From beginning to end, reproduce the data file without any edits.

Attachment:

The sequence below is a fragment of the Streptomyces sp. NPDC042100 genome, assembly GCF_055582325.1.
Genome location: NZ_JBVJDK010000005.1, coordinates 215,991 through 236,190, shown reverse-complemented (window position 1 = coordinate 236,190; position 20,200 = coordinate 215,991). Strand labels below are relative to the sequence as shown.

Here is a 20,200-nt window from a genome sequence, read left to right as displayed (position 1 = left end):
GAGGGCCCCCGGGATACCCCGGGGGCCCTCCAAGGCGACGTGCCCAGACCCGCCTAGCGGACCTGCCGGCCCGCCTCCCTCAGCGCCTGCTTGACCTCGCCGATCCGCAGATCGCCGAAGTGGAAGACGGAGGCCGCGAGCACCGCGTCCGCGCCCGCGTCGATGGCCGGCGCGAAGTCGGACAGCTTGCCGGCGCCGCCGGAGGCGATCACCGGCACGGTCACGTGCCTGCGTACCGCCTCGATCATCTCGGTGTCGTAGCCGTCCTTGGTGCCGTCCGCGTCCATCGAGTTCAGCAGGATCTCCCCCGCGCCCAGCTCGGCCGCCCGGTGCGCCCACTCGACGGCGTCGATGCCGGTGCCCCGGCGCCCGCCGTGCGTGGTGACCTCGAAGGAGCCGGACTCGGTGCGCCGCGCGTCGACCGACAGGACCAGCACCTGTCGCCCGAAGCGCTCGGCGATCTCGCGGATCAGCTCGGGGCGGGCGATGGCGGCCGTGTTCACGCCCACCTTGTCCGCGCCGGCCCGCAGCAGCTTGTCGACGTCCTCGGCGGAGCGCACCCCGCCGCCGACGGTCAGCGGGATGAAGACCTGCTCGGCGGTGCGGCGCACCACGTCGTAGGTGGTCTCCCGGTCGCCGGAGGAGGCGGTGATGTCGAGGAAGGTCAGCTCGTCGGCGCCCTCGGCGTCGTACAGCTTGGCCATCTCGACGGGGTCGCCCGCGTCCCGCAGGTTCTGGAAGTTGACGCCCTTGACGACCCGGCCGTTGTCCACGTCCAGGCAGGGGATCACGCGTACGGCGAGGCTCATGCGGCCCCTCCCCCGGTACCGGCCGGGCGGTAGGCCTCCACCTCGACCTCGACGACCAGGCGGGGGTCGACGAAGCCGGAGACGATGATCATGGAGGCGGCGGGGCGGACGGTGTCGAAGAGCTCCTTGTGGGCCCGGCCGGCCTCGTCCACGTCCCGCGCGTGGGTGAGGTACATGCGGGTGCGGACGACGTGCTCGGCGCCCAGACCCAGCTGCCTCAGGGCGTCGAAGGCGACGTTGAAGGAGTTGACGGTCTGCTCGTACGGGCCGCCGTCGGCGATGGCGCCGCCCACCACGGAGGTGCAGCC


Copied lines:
The sequence below is a fragment of the Streptomyces sp. NPDC042100 genome, assembly GCF_055582325.1.
Genome location: NZ_JBVJDK010000005.1, coordinates 215,991 through 236,190, shown reverse-complemented (window position 1 = coordinate 236,190; position 20,200 = coordinate 215,991). Strand labels below are relative to the sequence as shown.

Here is a 20,200-nt window from a genome sequence, read left to right as displayed (position 1 = left end):
GAGGGCCCCCGGGATACCCCGGGGGCCCTCCAAGGCGACGTGCCCAGACCCGCCTAGCGGACCTGCCGGCCCGCCTCCCTCAGCGCCTGCTTGACCTCGCCGATCCGCAGATCGCCGAAGTGGAAGACGGAGGCCGCGAGCACCGCGTCCGCGCCCGCGTCGATGGCCGGCGCGAAGTCGGACAGCTTGCCGGCGCCGCCGGAGGCGATCACCGGCACGGTCACGTGCCTGCGTACCGCCTCGATCATCTCGGTGTCGTAGCCGTCCTTGGTGCCGTCCGCGTCCATCGAGTTCAGCAGGATCTCCCCCGCGCCCAGCTCGGCCGCCCGGTGCGCCCACTCGACGGCGTCGATGCCGGTGCCCCGGCGCCCGCCGTGCGTGGTGACCTCGAAGGAGCCGGACTCGGTGCGCCGCGCGTCGACCGACAGGACCAGCACCTGTCGCCCGAAGCGCTCGGCGATCTCGCGGATCAGCTCGGGGCGGGCGATGGCGGCCGTGTTCACGCCCACCTTGTCCGCGCCGGCCCGCAGCAGCTTGTCGACGTCCTCGGCGGAGCGCACCCCGCCGCCGACGGTCAGCGGGATGAAGACCTGCTCGGCGGTGCGGCGCACCACGTCGTAGGTGGTCTCCCGGTCGCCGGAGGAGGCGGTGATGTCGAGGAAGGTCAGCTCGTCGGCGCCCTCGGCGTCGTACAGCTTGGCCATCTCGACGGGGTCGCCCGCGTCCCGCAGGTTCTGGAAGTTGACGCCCTTGACGACCCGGCCGTTGTCCACGTCCAGGCAGGGGATCACGCGTACGGCGAGGCTCATGCGGCCCCTCCCCCGGTACCGGCCGGGCGGTAGGCCTCCACCTCGACCTCGACGACCAGGCGGGGGTCGACGAAGCCGGAGACGATGATCATGGAGGCGGCGGGGCGGACGGTGTCGAAGAGCTCCTTGTGGGCCCGGCCGGCCTCGTCCACGTCCCGCGCGTGGGTGAGGTACATGCGGGTGCGGACGACGTGCTCGGCGCCCAGACCCAGCTGCCTCAGGGCGTCGAAGGCGACGTTGAAGGAGTTGACGGTCTGCTCGTACGGGCCGCCGTCGGCGATGGCGCCGCCCACCACGGAGGTGCAGCC